Was the Dog sitting on the wing, smoking the cigar?


Nope. With wide-eyed amazement, Jenny looked and saw the brick . . .

If I hadn’t been driving a produce truck between Salt Lake and Provo, I don’t think I would’ve enjoyed this two-part joke. I was sequestered and bored, besides, my friend told it much, better than I can. The trick is in the timing and acting oblivious to the fact the first part is stupid, while keeping their attention in the second part. Never the less, the responses when I tell it, surprise me sometimes.

Recently, in critique group we addressed the problem of a book that reads like two different stories in the same story. There is the first part, which doesn’t appear to relate the second part, and seems like an entirely different book. In the end, however, both parts come together.

A suggestion was made to publish it as a two-part story. Other than connectivity, it’s a great piece of writing, but I’m a little unsure about the two-part idea. As writers we often write sequels but if we are good writers each story will be stand alone, not dependent on the other.

In a two-part the writer is obligated to make the first part exciting enough to carry the reader into the second book. Then if the second part lets them down, the reader will never forget that. When I tell the brick joke, it causes serious doubts about my joke telling abilities.

There is also the inherent danger of adding fill to a manuscript in order get the word count up for two books.

I think it would work if the parts were equally interesting. Each part needs a complete arc that provides closure for the reader. Also the first part needs a few teasers that lead the reader into the second part, then makes the reader glad he took the time to read.

If the second part of the brick joke had been funny enough, it would’ve been worth the time it took to get there. Make all your writing worth the time to get to the end.

Please forgive my stupid joke and consider, if I had posted this blog in two parts, would you have read it all? Good luck with your writing—see you next week.

Saturday, September 17, 2011


By Keith N Fisher

I went to the doctor the other day. No big deal you might say, but believe it or not, I haven’t seen a doctor in thirteen years. Before that, it was probably twelve. Not that I have anything against them, I just have other things to spend money on.

Hearing the diagnosis, with more test results to follow, made me reflect on what I’ve done with my life. Things have changed a lot since the picture at the right was taken. That’s me on the left, being manhandled into the picture by my brother.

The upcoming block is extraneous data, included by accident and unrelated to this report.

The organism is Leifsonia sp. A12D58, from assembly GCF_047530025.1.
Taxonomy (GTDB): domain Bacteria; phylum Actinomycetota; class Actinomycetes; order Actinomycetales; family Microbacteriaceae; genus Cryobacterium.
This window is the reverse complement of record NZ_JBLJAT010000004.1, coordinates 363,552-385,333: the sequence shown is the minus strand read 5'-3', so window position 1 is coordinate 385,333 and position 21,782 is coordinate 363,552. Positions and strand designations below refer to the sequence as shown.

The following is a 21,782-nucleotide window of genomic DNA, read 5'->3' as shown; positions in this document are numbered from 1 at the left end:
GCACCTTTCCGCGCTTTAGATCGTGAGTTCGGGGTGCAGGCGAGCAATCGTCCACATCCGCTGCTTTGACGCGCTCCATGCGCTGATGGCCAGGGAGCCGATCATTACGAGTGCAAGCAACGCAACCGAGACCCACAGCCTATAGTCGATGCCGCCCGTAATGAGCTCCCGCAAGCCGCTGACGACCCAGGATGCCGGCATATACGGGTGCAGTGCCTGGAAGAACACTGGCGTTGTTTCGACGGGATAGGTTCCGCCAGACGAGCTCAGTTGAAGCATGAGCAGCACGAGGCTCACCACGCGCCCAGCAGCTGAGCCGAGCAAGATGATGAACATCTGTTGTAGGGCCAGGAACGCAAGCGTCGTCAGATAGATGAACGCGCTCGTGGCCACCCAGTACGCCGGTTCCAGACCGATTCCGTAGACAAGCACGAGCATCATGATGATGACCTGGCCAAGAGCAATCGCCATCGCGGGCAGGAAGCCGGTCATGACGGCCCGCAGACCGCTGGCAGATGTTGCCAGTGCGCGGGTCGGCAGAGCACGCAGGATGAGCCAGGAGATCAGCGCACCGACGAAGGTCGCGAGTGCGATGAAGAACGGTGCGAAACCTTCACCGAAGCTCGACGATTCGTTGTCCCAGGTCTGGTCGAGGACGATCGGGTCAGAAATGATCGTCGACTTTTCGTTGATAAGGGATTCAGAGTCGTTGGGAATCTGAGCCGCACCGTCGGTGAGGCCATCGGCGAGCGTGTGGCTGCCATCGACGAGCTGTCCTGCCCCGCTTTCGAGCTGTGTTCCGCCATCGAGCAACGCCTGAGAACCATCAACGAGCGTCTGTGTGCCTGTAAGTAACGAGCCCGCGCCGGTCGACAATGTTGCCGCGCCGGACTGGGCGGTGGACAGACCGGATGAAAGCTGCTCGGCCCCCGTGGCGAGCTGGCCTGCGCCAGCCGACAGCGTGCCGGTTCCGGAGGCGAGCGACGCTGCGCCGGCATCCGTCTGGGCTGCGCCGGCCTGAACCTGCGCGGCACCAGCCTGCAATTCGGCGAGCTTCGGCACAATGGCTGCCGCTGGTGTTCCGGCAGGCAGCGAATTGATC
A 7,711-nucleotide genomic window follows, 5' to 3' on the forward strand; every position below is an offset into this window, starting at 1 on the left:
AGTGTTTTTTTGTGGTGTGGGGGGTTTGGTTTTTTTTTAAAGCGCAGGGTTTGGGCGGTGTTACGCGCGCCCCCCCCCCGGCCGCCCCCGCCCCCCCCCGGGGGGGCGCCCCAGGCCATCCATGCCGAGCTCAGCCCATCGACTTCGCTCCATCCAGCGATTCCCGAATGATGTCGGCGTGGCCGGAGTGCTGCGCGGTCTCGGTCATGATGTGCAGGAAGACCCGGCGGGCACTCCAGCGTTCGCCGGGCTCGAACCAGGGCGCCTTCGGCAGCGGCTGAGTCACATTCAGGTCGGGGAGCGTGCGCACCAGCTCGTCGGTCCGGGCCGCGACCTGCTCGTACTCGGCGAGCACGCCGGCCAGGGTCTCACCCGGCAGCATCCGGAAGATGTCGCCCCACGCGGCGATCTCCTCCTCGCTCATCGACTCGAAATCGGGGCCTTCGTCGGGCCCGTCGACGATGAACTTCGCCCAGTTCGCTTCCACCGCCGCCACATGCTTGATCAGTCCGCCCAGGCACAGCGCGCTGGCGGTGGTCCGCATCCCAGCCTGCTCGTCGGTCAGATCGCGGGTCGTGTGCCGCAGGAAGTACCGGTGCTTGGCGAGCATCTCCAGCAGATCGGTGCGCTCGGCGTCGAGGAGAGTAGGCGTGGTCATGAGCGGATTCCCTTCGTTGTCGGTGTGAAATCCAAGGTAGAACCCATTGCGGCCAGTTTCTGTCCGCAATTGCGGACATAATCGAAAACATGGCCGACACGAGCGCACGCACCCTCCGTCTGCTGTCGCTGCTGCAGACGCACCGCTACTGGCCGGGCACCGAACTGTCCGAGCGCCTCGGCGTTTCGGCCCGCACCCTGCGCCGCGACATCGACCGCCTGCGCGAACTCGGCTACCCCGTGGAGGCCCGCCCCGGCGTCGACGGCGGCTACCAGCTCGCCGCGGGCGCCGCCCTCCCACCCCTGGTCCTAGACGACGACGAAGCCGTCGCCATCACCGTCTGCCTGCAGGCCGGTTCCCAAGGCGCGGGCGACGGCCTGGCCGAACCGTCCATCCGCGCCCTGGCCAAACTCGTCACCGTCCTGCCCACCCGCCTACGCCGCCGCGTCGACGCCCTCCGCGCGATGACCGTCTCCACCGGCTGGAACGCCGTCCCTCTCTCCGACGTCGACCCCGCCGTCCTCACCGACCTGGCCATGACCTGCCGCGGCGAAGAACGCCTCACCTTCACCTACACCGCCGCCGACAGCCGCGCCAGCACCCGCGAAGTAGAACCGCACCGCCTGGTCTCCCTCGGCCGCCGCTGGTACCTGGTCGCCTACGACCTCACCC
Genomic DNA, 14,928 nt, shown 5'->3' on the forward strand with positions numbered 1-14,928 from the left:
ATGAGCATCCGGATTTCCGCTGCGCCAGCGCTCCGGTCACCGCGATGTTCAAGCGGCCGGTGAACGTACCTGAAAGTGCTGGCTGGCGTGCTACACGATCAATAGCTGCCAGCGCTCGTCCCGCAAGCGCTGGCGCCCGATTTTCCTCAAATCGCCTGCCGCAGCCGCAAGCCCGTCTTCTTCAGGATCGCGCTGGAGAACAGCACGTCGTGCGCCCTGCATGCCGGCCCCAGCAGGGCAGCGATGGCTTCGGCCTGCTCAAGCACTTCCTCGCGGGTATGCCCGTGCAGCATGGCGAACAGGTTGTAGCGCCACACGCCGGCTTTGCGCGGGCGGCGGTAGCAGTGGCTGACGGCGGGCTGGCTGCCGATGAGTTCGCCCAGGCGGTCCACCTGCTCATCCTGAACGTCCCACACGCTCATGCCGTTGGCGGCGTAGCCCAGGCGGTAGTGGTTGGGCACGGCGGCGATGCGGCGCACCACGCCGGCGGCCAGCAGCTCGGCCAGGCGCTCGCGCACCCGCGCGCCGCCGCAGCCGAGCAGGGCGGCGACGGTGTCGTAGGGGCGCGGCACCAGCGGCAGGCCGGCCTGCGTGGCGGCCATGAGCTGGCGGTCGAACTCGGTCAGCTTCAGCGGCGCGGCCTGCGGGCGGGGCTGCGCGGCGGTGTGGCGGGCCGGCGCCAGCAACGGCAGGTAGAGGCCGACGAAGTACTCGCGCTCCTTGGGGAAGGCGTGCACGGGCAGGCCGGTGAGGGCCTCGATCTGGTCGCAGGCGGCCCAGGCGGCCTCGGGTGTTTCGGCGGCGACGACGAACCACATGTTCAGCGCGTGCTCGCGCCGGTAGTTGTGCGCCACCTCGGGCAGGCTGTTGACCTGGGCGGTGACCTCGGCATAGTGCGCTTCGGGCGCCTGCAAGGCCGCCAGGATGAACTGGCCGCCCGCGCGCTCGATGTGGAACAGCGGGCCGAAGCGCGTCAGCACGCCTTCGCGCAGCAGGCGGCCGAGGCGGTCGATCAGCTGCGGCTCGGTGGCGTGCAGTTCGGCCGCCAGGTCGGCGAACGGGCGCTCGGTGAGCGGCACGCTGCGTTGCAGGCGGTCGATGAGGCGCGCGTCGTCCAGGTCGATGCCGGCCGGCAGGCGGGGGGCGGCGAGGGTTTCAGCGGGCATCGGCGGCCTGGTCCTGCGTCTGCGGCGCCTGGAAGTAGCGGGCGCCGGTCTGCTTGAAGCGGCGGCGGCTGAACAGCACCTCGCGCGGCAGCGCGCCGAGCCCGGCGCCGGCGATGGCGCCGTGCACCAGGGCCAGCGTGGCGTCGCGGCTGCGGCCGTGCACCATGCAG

I spent my childhood in an almost Norman Rockwell type of existence. My friends and I could pack a lunch in the morning, be gone all day and never run into another house. There were farms and ranches where we lived and if we went far enough, there was Utah Lake.

We were free to let our imaginations run wild and we did. There were sand dunes, and orchards. There were abandoned houses we believed were haunted. Yes I had a great childhood.

As a teenager in the late sixties and seventies, life became complicated. Turbulent times called for difficult choices. Many of us were confused. We didn’t want to die in Southeast Asia, but we learned patriotism in the Boy Scouts. We built rope bridges and pole towers, went camping and let our hair grow. I barely missed having to register for the draft, but I have friends and relatives who served.

Later, after high school, I worked in the construction trades and wasted a lot of time without any direction. Then, through a series of events I found God. I returned to my roots and went on a mission at twenty-six years old.

I married my high school sweetheart after, and went about making a living. I worked on the degree I’d started before, but Architecture had lost its charm. Life has a way of making you change your plans.

I’ve made a living in several different occupations, grabbing experience along the way. Now, I use that experience plotting stories. I expect to live another fifty years, putting my adventures to good use.

Thanks for letting me ramble. Good luck with your writing—see you next week.

Tuesday, September 13, 2011

Hang 'Em High

A blog tour book review by Keith N Fisher

Hang ‘Em High, by Tristi Pinkston is the third in the Secret Sister series. I think it’s the best because we get to meet Ida Mae’s son, Keith, and delve into her private life. Tristi did a wonderful job of expressing the regrets every parent goes through.

In Hang ‘Em High, there is trouble at her son’s Montana Dude Ranch. Someone is killing horses and the Secret Sisters gang must figure out the mystery before Keith goes out of business. The whole gang is back to provide their own kind of quirky good humor and individual solutions to the problem.

I'm sure you will love Hang 'Em High, too, but read the other books in the series first.

You can purchase the book Here or Here

You can find Tristi at these peoples on the web



And Now,